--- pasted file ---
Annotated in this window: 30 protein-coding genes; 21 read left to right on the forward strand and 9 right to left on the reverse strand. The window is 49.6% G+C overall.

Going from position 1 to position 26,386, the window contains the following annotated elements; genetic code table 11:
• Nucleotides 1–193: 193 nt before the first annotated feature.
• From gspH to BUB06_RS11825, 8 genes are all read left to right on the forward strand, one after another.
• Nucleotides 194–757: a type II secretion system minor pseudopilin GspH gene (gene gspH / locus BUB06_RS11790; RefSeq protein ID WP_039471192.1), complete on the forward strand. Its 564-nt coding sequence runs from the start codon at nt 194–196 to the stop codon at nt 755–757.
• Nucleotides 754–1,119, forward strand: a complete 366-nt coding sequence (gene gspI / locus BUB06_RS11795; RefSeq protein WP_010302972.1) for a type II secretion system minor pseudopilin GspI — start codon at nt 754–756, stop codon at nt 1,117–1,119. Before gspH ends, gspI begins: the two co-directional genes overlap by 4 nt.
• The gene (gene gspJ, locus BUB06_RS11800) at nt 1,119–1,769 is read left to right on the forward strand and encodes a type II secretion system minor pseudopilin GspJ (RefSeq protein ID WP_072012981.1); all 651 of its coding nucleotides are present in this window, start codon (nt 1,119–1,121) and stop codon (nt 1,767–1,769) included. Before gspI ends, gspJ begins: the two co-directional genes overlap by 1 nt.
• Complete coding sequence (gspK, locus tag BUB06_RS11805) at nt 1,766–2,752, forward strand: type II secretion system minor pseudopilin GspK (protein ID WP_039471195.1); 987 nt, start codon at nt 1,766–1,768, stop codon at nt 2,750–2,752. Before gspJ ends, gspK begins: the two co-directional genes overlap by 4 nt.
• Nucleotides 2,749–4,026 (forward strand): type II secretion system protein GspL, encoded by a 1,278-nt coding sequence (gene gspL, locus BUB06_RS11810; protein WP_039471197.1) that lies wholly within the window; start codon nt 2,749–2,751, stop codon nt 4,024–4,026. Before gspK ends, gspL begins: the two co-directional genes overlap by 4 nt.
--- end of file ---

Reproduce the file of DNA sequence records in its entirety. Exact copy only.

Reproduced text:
Annotated in this window: 30 protein-coding genes; 21 read left to right on the forward strand and 9 right to left on the reverse strand. The window is 49.6% G+C overall.

Going from position 1 to position 26,386, the window contains the following annotated elements; genetic code table 11:
• Nucleotides 1–193: 193 nt before the first annotated feature.
• From gspH to BUB06_RS11825, 8 genes are all read left to right on the forward strand, one after another.
• Nucleotides 194–757: a type II secretion system minor pseudopilin GspH gene (gene gspH / locus BUB06_RS11790; RefSeq protein ID WP_039471192.1), complete on the forward strand. Its 564-nt coding sequence runs from the start codon at nt 194–196 to the stop codon at nt 755–757.
• Nucleotides 754–1,119, forward strand: a complete 366-nt coding sequence (gene gspI / locus BUB06_RS11795; RefSeq protein WP_010302972.1) for a type II secretion system minor pseudopilin GspI — start codon at nt 754–756, stop codon at nt 1,117–1,119. Before gspH ends, gspI begins: the two co-directional genes overlap by 4 nt.
• The gene (gene gspJ, locus BUB06_RS11800) at nt 1,119–1,769 is read left to right on the forward strand and encodes a type II secretion system minor pseudopilin GspJ (RefSeq protein ID WP_072012981.1); all 651 of its coding nucleotides are present in this window, start codon (nt 1,119–1,121) and stop codon (nt 1,767–1,769) included. Before gspI ends, gspJ begins: the two co-directional genes overlap by 1 nt.
• Complete coding sequence (gspK, locus tag BUB06_RS11805) at nt 1,766–2,752, forward strand: type II secretion system minor pseudopilin GspK (protein ID WP_039471195.1); 987 nt, start codon at nt 1,766–1,768, stop codon at nt 2,750–2,752. Before gspJ ends, gspK begins: the two co-directional genes overlap by 4 nt.
• Nucleotides 2,749–4,026 (forward strand): type II secretion system protein GspL, encoded by a 1,278-nt coding sequence (gene gspL, locus BUB06_RS11810; protein WP_039471197.1) that lies wholly within the window; start codon nt 2,749–2,751, stop codon nt 4,024–4,026. Before gspK ends, gspL begins: the two co-directional genes overlap by 4 nt.